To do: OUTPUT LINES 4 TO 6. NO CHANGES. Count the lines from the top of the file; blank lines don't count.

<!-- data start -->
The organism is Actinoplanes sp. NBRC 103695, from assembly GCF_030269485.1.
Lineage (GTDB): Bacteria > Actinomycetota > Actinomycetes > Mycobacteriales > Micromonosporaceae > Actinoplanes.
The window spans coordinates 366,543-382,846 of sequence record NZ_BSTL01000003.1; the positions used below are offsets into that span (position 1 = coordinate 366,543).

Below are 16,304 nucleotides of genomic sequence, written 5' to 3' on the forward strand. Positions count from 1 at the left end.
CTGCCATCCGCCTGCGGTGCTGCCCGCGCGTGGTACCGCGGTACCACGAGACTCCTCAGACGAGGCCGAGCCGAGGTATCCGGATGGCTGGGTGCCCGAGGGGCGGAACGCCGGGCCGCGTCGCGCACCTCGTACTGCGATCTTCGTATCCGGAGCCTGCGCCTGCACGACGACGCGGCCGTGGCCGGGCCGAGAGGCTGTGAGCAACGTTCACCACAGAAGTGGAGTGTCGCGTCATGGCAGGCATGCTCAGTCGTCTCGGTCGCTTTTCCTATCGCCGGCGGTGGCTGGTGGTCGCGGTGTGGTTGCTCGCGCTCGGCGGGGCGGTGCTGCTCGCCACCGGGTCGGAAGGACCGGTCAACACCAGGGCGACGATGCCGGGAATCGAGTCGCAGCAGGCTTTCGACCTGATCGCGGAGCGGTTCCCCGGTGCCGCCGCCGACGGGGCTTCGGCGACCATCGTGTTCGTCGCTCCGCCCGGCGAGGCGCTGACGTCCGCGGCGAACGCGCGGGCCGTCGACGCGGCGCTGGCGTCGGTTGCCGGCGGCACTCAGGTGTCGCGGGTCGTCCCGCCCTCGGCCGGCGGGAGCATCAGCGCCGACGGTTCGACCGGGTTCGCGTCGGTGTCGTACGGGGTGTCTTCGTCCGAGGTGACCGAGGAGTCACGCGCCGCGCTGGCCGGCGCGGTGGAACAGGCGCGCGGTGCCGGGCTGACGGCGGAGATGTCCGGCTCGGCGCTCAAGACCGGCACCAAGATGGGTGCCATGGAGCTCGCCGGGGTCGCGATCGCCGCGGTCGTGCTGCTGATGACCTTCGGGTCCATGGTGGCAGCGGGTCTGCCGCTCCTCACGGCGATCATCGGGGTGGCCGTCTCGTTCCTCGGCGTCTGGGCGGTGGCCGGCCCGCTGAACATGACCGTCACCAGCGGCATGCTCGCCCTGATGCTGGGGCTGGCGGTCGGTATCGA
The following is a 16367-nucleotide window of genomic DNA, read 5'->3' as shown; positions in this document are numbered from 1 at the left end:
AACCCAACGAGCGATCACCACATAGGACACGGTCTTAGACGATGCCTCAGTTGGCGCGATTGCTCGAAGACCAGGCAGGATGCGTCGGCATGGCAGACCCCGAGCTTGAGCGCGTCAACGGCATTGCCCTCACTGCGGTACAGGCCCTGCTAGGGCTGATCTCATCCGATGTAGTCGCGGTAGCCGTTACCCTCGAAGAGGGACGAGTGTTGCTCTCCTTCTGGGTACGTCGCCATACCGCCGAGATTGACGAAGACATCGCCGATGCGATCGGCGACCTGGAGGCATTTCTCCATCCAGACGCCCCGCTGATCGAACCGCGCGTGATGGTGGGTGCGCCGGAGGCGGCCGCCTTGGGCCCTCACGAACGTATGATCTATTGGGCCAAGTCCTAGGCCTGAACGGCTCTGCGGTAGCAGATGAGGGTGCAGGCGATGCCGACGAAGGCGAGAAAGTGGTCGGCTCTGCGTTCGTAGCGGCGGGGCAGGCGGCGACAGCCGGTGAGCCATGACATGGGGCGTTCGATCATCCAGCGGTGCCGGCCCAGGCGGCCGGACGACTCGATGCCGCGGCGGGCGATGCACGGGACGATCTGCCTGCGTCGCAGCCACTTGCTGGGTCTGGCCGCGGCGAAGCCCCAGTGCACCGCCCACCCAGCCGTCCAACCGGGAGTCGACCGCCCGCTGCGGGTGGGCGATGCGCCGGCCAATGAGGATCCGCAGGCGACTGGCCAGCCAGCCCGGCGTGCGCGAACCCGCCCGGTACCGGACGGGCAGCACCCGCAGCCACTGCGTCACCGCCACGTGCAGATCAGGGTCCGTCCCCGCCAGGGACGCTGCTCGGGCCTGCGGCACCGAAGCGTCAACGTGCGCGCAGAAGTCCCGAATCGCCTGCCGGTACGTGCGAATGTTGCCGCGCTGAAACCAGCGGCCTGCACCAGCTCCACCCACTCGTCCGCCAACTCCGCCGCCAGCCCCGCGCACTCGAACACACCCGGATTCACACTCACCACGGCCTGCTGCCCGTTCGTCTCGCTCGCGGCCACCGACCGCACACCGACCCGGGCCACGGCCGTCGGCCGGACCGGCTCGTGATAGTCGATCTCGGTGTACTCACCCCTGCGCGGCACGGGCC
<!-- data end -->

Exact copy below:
Below are 16,304 nucleotides of genomic sequence, written 5' to 3' on the forward strand. Positions count from 1 at the left end.
CTGCCATCCGCCTGCGGTGCTGCCCGCGCGTGGTACCGCGGTACCACGAGACTCCTCAGACGAGGCCGAGCCGAGGTATCCGGATGGCTGGGTGCCCGAGGGGCGGAACGCCGGGCCGCGTCGCGCACCTCGTACTGCGATCTTCGTATCCGGAGCCTGCGCCTGCACGACGACGCGGCCGTGGCCGGGCCGAGAGGCTGTGAGCAACGTTCACCACAGAAGTGGAGTGTCGCGTCATGGCAGGCATGCTCAGTCGTCTCGGTCGCTTTTCCTATCGCCGGCGGTGGCTGGTGGTCGCGGTGTGGTTGCTCGCGCTCGGCGGGGCGGTGCTGCTCGCCACCGGGTCGGAAGGACCGGTCAACACCAGGGCGACGATGCCGGGAATCGAGTCGCAGCAGGCTTTCGACCTGATCGCGGAGCGGTTCCCCGGTGCCGCCGCCGACGGGGCTTCGGCGACCATCGTGTTCGTCGCTCCGCCCGGCGAGGCGCTGACGTCCGCGGCGAACGCGCGGGCCGTCGACGCGGCGCTGGCGTCGGTTGCCGGCGGCACTCAGGTGTCGCGGGTCGTCCCGCCCTCGGCCGGCGGGAGCATCAGCGCCGACGGTTCGACCGGGTTCGCGTCGGTGTCGTACGGGGTGTCTTCGTCCGAGGTGACCGAGGAGTCACGCGCCGCGCTGGCCGGCGCGGTGGAACAGGCGCGCGGTGCCGGGCTGACGGCGGAGATGTCCGGCTCGGCGCTCAAGACCGGCACCAAGATGGGTGCCATGGAGCTCGCCGGGGTCGCGATCGCCGCGGTCGTGCTGCTGATGACCTTCGGGTCCATGGTGGCAGCGGGTCTGCCGCTCCTCACGGCGATCATCGGGGTGGCCGTCTCGTTCCTCGGCGTCTGGGCGGTGGCCGGCCCGCTGAACATGACCGTCACCAGCGGCATGCTCGCCCTGATGCTGGGGCTGGCGGTCGGTATCGA
The following is a 16367-nucleotide window of genomic DNA, read 5'->3' as shown; positions in this document are numbered from 1 at the left end: